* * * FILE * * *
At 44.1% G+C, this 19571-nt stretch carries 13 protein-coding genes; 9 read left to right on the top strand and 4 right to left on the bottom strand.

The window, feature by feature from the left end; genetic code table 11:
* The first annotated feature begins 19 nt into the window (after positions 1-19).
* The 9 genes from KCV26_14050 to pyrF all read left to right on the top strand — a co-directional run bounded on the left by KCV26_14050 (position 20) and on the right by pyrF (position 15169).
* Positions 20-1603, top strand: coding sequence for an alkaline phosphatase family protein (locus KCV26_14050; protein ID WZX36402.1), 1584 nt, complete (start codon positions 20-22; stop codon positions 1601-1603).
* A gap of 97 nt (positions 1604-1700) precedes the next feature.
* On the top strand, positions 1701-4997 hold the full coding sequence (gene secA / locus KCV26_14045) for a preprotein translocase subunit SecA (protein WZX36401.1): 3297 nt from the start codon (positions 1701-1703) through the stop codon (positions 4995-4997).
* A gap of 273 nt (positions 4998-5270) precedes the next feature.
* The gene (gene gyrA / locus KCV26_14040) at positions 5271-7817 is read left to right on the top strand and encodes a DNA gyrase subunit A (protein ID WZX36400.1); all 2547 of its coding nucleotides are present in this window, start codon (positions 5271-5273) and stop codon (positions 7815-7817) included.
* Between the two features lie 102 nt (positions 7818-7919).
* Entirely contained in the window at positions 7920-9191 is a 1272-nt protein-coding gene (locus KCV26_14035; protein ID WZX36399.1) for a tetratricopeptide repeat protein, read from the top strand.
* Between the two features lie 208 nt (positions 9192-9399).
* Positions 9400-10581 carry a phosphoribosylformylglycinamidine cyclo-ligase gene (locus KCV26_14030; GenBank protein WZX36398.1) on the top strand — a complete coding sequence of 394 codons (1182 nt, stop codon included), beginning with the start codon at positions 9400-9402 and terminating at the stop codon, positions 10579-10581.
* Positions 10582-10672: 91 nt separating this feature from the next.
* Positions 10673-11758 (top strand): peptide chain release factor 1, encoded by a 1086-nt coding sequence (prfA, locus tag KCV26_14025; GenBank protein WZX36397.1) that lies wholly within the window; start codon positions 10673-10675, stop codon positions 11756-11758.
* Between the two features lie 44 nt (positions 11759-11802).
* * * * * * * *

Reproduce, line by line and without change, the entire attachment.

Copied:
At 44.1% G+C, this 19571-nt stretch carries 13 protein-coding genes; 9 read left to right on the top strand and 4 right to left on the bottom strand.

The window, feature by feature from the left end; genetic code table 11:
* The first annotated feature begins 19 nt into the window (after positions 1-19).
* The 9 genes from KCV26_14050 to pyrF all read left to right on the top strand — a co-directional run bounded on the left by KCV26_14050 (position 20) and on the right by pyrF (position 15169).
* Positions 20-1603, top strand: coding sequence for an alkaline phosphatase family protein (locus KCV26_14050; protein ID WZX36402.1), 1584 nt, complete (start codon positions 20-22; stop codon positions 1601-1603).
* A gap of 97 nt (positions 1604-1700) precedes the next feature.
* On the top strand, positions 1701-4997 hold the full coding sequence (gene secA / locus KCV26_14045) for a preprotein translocase subunit SecA (protein WZX36401.1): 3297 nt from the start codon (positions 1701-1703) through the stop codon (positions 4995-4997).
* A gap of 273 nt (positions 4998-5270) precedes the next feature.
* The gene (gene gyrA / locus KCV26_14040) at positions 5271-7817 is read left to right on the top strand and encodes a DNA gyrase subunit A (protein ID WZX36400.1); all 2547 of its coding nucleotides are present in this window, start codon (positions 5271-5273) and stop codon (positions 7815-7817) included.
* Between the two features lie 102 nt (positions 7818-7919).
* Entirely contained in the window at positions 7920-9191 is a 1272-nt protein-coding gene (locus KCV26_14035; protein ID WZX36399.1) for a tetratricopeptide repeat protein, read from the top strand.
* Between the two features lie 208 nt (positions 9192-9399).
* Positions 9400-10581 carry a phosphoribosylformylglycinamidine cyclo-ligase gene (locus KCV26_14030; GenBank protein WZX36398.1) on the top strand — a complete coding sequence of 394 codons (1182 nt, stop codon included), beginning with the start codon at positions 9400-9402 and terminating at the stop codon, positions 10579-10581.
* Positions 10582-10672: 91 nt separating this feature from the next.
* Positions 10673-11758 (top strand): peptide chain release factor 1, encoded by a 1086-nt coding sequence (prfA, locus tag KCV26_14025; GenBank protein WZX36397.1) that lies wholly within the window; start codon positions 10673-10675, stop codon positions 11756-11758.
* Between the two features lie 44 nt (positions 11759-11802).